Chubby cherub blamed

As any fireman will tell you there are a myriad of causes attributable to the origin of a fire and in the aftermath of The Great Fire of London dozens of theories were put forward. We blamed the French – as always – in the guise of a deranged silversmith, Robert Hubert, who confessed and was promptly executed, it was discovered afterwards that he had arrived in the country two days after the conflagration.

[W]illiam Lilly, a famous astrologer, was next in the frame having predicted a major fire in the previous year; he only just managed to save his neck by persuading a special committee of the House of Commons of his innocence. Next the Catholics were accused, they were always a popular whipping boy since the Reformation, and no doubt the Jews were also held to blame.

Now we have strayed into the blaming culture for one simple reason, this week, based on around 20 years of historic data, a study published in The Lancet claims that by 2030 as many as 48 per cent of British men could be obese. Why you might ask has this anything to do with a fire nearly 350 years ago? Well bear with me on that one.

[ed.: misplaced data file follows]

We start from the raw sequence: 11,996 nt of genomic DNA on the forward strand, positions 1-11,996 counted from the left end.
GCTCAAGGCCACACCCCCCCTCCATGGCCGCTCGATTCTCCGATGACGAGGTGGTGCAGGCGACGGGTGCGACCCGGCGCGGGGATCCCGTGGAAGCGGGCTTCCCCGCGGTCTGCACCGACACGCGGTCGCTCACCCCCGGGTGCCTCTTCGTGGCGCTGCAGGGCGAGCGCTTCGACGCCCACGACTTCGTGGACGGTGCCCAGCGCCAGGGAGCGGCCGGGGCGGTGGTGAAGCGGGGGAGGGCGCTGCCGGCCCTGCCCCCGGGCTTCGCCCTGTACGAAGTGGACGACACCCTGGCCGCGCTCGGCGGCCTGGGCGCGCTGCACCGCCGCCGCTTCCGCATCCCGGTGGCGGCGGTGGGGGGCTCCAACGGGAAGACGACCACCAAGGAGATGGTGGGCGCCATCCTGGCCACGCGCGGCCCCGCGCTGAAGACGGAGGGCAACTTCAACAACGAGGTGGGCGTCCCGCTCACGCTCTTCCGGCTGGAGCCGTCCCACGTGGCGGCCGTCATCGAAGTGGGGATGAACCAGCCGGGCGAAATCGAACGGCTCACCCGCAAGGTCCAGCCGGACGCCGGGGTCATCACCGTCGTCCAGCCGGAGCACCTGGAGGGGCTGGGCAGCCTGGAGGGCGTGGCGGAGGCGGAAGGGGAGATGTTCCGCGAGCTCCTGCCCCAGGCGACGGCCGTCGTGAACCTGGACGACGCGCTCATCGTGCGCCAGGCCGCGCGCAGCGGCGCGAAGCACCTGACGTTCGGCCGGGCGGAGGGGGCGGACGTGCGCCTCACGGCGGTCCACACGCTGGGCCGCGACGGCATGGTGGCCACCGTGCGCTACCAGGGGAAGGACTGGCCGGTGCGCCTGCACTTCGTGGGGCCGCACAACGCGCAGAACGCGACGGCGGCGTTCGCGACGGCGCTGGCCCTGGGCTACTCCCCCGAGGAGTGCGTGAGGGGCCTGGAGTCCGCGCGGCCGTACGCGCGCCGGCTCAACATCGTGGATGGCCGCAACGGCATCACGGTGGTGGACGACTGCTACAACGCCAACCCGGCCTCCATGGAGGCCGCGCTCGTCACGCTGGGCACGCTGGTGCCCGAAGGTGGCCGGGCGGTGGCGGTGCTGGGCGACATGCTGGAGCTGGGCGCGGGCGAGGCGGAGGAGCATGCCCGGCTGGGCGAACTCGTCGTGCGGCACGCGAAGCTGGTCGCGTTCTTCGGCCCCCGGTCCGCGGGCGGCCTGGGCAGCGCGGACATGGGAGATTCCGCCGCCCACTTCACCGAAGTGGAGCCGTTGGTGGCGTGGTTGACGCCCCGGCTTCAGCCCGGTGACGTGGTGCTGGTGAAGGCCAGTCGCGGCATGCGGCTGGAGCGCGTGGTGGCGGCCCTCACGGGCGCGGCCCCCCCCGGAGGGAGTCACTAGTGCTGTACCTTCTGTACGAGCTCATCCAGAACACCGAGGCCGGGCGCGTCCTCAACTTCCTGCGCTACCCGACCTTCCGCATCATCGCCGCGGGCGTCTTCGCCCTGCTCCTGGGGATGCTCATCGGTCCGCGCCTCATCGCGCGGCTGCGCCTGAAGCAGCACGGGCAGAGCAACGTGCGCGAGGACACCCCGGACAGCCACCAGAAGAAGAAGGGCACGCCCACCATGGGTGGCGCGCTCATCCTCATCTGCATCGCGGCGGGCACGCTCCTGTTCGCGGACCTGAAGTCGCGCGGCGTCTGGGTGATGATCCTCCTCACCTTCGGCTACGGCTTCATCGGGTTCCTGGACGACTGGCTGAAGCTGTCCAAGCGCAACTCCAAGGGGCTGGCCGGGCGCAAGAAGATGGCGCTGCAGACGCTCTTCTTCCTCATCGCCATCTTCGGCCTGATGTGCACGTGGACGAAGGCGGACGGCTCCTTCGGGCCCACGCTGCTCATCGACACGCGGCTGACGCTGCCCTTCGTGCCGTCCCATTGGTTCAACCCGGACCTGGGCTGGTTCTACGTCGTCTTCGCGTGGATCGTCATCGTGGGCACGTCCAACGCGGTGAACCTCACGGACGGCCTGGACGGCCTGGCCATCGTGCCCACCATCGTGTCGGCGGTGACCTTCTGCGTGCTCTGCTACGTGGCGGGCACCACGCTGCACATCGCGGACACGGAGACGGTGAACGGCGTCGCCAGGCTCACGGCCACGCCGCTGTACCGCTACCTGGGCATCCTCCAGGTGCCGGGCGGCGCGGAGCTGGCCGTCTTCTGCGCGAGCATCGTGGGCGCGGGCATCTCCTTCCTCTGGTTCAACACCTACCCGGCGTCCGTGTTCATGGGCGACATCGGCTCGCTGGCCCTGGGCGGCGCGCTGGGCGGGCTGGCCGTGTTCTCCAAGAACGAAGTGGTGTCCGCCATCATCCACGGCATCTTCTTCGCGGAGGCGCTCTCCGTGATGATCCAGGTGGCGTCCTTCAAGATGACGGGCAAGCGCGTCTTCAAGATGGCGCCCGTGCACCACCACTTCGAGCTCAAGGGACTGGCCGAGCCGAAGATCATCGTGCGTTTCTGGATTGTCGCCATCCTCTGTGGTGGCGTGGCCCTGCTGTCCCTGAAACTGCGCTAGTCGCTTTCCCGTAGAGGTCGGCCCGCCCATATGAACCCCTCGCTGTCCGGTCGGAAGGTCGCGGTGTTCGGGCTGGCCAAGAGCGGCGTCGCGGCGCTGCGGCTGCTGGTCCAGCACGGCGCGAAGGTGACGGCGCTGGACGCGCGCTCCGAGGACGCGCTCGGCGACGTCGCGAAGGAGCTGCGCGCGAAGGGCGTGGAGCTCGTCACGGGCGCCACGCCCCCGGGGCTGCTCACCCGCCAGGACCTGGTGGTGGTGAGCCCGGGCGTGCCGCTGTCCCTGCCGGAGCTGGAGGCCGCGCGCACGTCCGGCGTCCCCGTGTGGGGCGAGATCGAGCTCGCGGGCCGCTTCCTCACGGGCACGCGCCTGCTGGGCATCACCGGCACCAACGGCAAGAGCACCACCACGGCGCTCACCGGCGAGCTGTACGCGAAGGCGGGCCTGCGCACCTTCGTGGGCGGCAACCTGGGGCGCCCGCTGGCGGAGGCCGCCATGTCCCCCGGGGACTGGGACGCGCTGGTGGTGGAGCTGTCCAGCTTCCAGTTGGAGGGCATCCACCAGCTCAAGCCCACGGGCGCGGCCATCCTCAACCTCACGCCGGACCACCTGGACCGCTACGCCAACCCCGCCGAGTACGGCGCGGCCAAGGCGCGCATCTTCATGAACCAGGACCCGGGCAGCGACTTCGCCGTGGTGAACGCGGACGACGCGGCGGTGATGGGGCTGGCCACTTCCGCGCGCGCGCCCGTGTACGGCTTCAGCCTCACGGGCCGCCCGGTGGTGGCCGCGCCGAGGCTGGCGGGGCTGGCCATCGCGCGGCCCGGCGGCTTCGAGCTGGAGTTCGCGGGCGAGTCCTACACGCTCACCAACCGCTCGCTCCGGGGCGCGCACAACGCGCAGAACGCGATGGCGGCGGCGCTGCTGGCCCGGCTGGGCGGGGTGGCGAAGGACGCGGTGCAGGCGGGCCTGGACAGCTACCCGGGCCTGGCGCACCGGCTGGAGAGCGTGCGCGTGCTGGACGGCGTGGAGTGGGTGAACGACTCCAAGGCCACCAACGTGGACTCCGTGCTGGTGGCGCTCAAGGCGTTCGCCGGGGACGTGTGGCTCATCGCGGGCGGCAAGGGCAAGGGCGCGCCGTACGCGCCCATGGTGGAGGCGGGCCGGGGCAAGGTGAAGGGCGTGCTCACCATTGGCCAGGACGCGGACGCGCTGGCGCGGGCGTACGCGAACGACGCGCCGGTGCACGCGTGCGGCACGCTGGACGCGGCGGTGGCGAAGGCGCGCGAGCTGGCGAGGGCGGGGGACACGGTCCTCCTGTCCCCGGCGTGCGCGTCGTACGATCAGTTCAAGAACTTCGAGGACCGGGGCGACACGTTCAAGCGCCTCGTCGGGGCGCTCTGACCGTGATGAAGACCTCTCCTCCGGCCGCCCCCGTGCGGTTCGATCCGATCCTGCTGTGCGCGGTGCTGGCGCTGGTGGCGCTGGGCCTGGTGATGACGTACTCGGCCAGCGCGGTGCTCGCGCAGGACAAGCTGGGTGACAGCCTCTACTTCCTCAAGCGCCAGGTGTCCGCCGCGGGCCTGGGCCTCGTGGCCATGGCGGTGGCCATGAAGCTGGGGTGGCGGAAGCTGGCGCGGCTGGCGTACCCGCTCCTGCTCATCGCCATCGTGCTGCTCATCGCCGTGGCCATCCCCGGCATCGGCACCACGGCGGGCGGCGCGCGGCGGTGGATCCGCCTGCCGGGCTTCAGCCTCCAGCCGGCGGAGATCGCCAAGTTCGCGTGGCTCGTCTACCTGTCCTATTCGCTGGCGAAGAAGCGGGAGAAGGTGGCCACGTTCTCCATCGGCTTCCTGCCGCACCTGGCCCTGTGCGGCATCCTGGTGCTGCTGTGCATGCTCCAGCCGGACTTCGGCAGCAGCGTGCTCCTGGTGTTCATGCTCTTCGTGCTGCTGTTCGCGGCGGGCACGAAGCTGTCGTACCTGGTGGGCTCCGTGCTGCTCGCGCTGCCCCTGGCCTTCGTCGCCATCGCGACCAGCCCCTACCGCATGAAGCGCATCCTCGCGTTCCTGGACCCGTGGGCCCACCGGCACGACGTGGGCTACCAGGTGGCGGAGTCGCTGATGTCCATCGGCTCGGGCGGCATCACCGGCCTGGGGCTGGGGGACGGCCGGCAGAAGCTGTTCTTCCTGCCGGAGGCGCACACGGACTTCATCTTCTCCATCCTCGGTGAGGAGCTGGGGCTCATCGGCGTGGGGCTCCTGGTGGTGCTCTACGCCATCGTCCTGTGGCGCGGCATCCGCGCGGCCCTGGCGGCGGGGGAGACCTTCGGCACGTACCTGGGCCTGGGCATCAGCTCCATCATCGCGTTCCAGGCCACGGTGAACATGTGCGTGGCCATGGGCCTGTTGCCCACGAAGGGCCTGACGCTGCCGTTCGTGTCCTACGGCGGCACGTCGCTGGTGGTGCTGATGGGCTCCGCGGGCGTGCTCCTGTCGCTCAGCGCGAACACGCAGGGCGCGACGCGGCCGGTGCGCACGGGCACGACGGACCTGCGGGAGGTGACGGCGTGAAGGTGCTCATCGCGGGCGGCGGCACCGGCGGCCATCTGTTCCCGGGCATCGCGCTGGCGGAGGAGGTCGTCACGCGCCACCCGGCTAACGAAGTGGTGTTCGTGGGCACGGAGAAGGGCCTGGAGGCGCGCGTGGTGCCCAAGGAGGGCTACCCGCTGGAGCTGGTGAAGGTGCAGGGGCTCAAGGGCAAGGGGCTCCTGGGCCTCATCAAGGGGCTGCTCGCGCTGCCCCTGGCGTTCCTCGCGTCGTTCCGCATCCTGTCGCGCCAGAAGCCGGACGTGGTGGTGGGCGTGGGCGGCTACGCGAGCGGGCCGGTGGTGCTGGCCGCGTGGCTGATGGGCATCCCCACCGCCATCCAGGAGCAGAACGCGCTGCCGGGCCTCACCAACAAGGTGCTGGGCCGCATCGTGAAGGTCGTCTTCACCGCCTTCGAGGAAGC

As you might imagine the City Fathers thought long and hard about the fire’s cause and the destruction of their city and decided to erect in Cock Lane, which it was claimed was at the western limit of the fire’s destruction, this little statute. The Boy on Pye Corner was deliberately made fat (although by modern standards he appears just a little chubby) to add emphasis to its inscription:

The Boy on Pye Corner was erected to commemorate the staying of the Great Fire which beginning at Pudding Lane was ascribed to the sin of gluttony when not attributed to the Papists as on the Monument.

So there you have it, junk food was to blame.

Curiously the original building on this site, which was demolished in 1910, upon which the Boy was placed, was a pub called The Fortunes of War and was favoured by the resurrection men who sold corpses to the anatomists at St. Bartholomew’s Hospital opposite. The corpses fresh from road, river, grave and hangman’s noose or just murdered were exhibited in an upstairs room by the landlord, labelled with the finder’s name and presumably with a suitable price attached.

The name of the alley – Cock Lane – was first recorded in 1200, and probably signified a lane where fighting cocks were reared and sold. In the late Middle Ages Cock Lane was the only place north of the Thames were brothels were legally sanctioned, handy is your cabbie refuses to go south of the River.

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